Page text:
Nothing says “down and dirty” like The Prey, a ruthless and taut grindhouse adaptation of Richard Connell’s 1924 short story, “The Most Dangerous Game.” The film gets straight into the hows and whys of humans being hunted for sport, unlike the more famous of the two early ‘90s filmed adaptations, Hard Target (the other being 1994’s Surviving the Game) which took its time getting there. Amid the opening credits, we start by getting the sense of disposable life in a Cambodian city which soon transitions to how quickly throwaway humans become in the local prison, followed immediately by the beginning of this harrowing battle for survival.
Similar to the other two aforementioned films, our heroic antagonist Xin (Gu Shangwei) is not your ordinary citizen; he’s an undercover Beijing cop on a totally different assignment when he gets swept up in a police raid. It’s during his short stint in lockup where he’s farmed out to three well-paying psychopaths fully intent on getting away with murder. The corrupt warden and his staff provide full transportation and logistical support, in addition to turning a large group of people no one will miss into live-fire targets. “I locked them up. I brought in the worst of them. All I did… was give society the privilege of paying the fuckers back,” the warden (Vithaya Pansringarm) says as a way of excusing his reprehensible behavior.
By describing Xin as the antagonist, it’s meant in the same way John McClane is to Hans Gruber and his gang in Die Hard; he’s trying to get in the way of the villains’ plans being successful. However, he’s not the type to toss off one-liners before efficiently dispatching his pursuers; he’s simply a man caught in a murderous contest for his life, willing to do what it takes to get to the next minute, hour, or sunrise. It’s a feeling to which director/co-writer Jimmy Henderson adheres throughout, allowing us to get lost in the directionless forest, keeping us anchored solely to the game and its participants. Geography doesn’t matter; it’s the urgent task each man has set before him which drives this sparsely-scripted peril-fest.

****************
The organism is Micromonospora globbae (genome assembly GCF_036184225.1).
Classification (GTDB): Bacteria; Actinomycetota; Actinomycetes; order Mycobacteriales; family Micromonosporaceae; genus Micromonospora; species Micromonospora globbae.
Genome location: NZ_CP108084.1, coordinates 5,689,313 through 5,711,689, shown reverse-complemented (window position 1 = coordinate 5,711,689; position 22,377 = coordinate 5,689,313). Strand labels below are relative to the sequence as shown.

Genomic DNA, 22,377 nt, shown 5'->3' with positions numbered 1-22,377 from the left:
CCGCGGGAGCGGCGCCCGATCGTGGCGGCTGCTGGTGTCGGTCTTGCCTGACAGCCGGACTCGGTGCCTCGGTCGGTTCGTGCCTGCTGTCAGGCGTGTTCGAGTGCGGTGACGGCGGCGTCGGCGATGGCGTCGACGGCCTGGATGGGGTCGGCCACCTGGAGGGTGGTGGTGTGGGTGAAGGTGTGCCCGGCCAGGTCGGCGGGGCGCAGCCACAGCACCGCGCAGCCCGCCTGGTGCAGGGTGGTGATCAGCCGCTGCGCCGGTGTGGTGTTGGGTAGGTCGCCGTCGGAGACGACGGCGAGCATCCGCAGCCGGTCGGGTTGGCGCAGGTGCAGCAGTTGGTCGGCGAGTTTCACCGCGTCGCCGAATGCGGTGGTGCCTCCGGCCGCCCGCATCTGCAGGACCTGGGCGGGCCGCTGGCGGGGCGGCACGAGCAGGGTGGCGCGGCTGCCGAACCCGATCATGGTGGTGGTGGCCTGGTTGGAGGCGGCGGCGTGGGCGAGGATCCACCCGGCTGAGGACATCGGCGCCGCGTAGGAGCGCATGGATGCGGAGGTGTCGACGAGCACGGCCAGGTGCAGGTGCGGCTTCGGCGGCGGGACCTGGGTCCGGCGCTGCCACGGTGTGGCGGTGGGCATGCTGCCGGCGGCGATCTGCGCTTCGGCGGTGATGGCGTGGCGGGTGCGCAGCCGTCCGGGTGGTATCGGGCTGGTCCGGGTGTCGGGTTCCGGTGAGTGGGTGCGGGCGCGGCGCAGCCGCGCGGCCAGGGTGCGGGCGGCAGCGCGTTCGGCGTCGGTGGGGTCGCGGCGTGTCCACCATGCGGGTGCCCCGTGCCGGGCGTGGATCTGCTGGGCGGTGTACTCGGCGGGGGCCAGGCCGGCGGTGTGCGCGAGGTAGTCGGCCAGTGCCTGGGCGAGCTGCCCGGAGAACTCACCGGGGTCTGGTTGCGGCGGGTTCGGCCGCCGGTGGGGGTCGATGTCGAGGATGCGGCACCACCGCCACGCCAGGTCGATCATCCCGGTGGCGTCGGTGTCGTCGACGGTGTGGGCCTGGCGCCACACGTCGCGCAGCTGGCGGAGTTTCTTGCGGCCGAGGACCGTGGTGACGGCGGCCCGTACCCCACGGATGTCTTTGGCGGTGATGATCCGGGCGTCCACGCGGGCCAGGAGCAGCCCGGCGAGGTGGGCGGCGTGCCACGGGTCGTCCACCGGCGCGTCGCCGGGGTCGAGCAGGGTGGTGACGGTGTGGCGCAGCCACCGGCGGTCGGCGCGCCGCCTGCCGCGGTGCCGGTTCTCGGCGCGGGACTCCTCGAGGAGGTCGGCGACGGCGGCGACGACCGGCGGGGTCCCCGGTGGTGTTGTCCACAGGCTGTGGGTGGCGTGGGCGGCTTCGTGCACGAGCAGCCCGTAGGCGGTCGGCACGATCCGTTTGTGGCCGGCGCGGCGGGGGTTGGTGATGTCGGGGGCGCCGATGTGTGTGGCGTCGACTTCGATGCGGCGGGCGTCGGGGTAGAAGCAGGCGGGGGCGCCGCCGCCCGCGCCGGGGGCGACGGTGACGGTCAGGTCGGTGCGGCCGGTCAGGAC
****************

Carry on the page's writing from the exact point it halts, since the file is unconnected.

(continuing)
Opposite Xin are big-game hunter Payak (Sahajak Boonthanakit), smooth-talking heel Mat (Byron Bishop), and his nephew Ti (Nophand Boonyai). Payak’s easy to understand – he dresses, arms himself, and acts like someone going on an elephant hunt, engaged with the juice of murdering humans but foolishly disregarding the danger when someone he deems inferior shoots back. Ti’s the mentally-unhinged loose cannon, disrespectful to everyone and flaunting his wealth, be it through his money, his car, the way he treats those he considers lesser than him, or his choice of high-powered weapons. When we Steadicam around his cherry-red Ferrari, we almost expect him to emerge with a long coat flying about him like he was in a John Woo movie. There’s an undertone of tension between him and his uncle, barely kept in check until late in the movie when Mat – who’s had the most control over himself, the other hunters, and the situation that anyone could possibly have – unburdens himself of this baggage.
A theme this film embraces is the turning of man into animal; the warden says as much when trying to break Xin after he arrives in prison. Over the course of The Prey, we see Xin struggling to stay human while the true animals hunt him for pleasure. There’s the big “Look what you are now!” moment which tends to throw us out of the movie, but it’s redeemed by the final shot, a dolly-zoom (also known as the “Vertigo shot”) which carefully fades into cinematographer Lucas Gath’s similarly-paced opening shot, providing bookends for this tight package of suspense and terror.
Henderson dispenses with any kind of humor, no matter how much we might beg for a respite from the utterly cold, utilitarian manner he displays in executing his action. The Prey is a very WYSIWIG film, unadorned by the rote and typical embellishments which might provide welcome distractions from the horrors on screen. Instead, we’re given a film which leaves us considering the cruelty and consequences of mayhem and brutality, and how dehumanization leads to swift retribution. The film’s lack of geographic orientation levels the playing field to a certain extent, especially when Xin and his running buddy Mony (Rous Mony) gain the upper hand and meet fire with fire. But it seems all who enter the jungle lose something, whether it’s their lives or their souls, and it’s thrilling to watch Xin fight to keep both.